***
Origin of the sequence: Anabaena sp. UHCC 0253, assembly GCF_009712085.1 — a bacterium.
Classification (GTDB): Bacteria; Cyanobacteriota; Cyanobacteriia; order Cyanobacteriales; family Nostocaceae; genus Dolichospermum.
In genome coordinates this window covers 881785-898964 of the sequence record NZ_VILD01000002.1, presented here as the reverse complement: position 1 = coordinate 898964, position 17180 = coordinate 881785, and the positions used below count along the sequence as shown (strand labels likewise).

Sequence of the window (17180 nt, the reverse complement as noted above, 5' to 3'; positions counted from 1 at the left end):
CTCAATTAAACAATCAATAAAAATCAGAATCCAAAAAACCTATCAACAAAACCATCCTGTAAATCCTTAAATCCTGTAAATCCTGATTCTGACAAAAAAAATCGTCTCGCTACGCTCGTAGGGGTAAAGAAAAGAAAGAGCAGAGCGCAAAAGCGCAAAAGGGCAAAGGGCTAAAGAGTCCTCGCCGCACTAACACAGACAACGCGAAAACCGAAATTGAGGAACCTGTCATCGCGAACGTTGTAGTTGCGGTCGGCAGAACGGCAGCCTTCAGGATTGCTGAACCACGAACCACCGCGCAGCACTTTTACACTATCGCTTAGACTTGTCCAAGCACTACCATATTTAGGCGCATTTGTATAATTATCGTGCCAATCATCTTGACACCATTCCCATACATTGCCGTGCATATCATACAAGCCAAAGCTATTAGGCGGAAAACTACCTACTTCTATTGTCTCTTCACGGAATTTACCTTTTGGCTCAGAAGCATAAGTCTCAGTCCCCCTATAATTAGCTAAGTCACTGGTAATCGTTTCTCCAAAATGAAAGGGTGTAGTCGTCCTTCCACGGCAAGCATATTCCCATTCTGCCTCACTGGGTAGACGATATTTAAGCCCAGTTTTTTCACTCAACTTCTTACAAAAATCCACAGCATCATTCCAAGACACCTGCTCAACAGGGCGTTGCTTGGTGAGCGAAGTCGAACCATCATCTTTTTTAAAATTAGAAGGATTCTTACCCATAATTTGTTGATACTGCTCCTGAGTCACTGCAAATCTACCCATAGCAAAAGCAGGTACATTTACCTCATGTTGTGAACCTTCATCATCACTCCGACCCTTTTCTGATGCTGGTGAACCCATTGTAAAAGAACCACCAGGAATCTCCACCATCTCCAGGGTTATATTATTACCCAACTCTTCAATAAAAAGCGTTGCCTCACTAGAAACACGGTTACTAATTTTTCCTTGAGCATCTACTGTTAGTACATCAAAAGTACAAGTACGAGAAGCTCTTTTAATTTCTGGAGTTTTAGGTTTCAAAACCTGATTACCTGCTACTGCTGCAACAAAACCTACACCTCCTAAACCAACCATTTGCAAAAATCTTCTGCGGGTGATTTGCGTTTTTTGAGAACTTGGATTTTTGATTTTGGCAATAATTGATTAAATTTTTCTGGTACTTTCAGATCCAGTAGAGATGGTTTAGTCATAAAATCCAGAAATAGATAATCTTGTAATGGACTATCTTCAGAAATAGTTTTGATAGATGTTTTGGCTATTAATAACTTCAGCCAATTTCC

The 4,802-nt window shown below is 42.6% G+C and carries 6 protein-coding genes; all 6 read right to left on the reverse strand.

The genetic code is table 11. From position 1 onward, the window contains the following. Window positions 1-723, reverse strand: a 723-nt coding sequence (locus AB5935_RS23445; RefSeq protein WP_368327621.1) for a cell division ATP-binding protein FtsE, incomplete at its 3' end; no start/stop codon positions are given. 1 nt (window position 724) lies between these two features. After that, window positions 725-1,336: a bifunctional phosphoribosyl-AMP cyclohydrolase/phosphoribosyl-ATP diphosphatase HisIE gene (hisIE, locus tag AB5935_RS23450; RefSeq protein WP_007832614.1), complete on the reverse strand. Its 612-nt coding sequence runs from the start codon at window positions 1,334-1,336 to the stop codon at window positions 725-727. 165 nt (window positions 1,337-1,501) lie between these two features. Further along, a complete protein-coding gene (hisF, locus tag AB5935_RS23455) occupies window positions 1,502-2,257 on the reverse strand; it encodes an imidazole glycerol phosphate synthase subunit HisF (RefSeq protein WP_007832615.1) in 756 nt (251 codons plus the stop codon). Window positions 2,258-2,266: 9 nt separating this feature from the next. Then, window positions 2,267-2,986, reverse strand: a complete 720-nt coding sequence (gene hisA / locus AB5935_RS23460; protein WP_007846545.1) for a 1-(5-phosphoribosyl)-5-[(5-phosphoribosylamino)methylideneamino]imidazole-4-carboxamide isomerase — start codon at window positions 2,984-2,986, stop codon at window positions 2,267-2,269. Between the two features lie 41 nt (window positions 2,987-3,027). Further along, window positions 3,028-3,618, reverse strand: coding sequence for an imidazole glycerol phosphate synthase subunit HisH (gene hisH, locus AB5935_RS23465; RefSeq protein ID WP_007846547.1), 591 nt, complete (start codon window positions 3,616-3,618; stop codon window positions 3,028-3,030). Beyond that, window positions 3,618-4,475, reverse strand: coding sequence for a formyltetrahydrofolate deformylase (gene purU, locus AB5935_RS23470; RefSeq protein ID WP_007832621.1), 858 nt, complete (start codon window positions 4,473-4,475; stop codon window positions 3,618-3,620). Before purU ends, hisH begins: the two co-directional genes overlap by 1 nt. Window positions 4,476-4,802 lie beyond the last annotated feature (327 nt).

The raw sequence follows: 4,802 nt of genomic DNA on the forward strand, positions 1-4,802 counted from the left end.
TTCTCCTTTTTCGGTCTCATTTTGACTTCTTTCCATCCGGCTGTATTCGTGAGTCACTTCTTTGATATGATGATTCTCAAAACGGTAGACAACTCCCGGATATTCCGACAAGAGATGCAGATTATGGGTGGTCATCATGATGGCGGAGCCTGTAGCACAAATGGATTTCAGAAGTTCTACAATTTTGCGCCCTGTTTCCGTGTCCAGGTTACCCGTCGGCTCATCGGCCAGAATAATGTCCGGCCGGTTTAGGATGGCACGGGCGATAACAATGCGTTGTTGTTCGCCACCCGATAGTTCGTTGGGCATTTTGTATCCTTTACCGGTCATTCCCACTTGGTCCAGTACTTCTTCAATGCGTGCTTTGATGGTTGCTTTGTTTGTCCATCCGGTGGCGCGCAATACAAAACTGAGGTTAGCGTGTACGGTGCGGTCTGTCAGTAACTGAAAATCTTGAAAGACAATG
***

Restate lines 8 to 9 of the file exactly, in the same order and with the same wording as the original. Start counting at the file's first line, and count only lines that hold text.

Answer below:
The raw sequence follows: 4,802 nt of genomic DNA on the forward strand, positions 1-4,802 counted from the left end.
TTCTCCTTTTTCGGTCTCATTTTGACTTCTTTCCATCCGGCTGTATTCGTGAGTCACTTCTTTGATATGATGATTCTCAAAACGGTAGACAACTCCCGGATATTCCGACAAGAGATGCAGATTATGGGTGGTCATCATGATGGCGGAGCCTGTAGCACAAATGGATTTCAGAAGTTCTACAATTTTGCGCCCTGTTTCCGTGTCCAGGTTACCCGTCGGCTCATCGGCCAGAATAATGTCCGGCCGGTTTAGGATGGCACGGGCGATAACAATGCGTTGTTGTTCGCCACCCGATAGTTCGTTGGGCATTTTGTATCCTTTACCGGTCATTCCCACTTGGTCCAGTACTTCTTCAATGCGTGCTTTGATGGTTGCTTTGTTTGTCCATCCGGTGGCGCGCAATACAAAACTGAGGTTAGCGTGTACGGTGCGGTCTGTCAGTAACTGAAAATCTTGAAAGACAATG